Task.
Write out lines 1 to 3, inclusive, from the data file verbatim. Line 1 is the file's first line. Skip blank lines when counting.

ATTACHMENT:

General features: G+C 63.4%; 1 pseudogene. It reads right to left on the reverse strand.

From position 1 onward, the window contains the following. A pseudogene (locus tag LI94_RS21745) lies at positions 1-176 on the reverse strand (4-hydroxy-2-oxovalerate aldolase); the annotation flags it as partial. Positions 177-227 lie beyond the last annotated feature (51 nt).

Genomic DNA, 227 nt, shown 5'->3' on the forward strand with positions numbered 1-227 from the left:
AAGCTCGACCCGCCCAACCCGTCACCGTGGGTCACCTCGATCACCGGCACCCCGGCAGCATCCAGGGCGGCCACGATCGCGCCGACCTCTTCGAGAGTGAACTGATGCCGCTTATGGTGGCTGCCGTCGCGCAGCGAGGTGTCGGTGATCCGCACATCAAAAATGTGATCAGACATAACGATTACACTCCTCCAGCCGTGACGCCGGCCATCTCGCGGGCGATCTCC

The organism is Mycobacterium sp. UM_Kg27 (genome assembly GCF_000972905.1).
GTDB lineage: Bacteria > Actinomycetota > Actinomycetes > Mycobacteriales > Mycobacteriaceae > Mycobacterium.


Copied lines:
General features: G+C 63.4%; 1 pseudogene. It reads right to left on the reverse strand.

From position 1 onward, the window contains the following. A pseudogene (locus tag LI94_RS21745) lies at positions 1-176 on the reverse strand (4-hydroxy-2-oxovalerate aldolase); the annotation flags it as partial. Positions 177-227 lie beyond the last annotated feature (51 nt).

Genomic DNA, 227 nt, shown 5'->3' on the forward strand with positions numbered 1-227 from the left: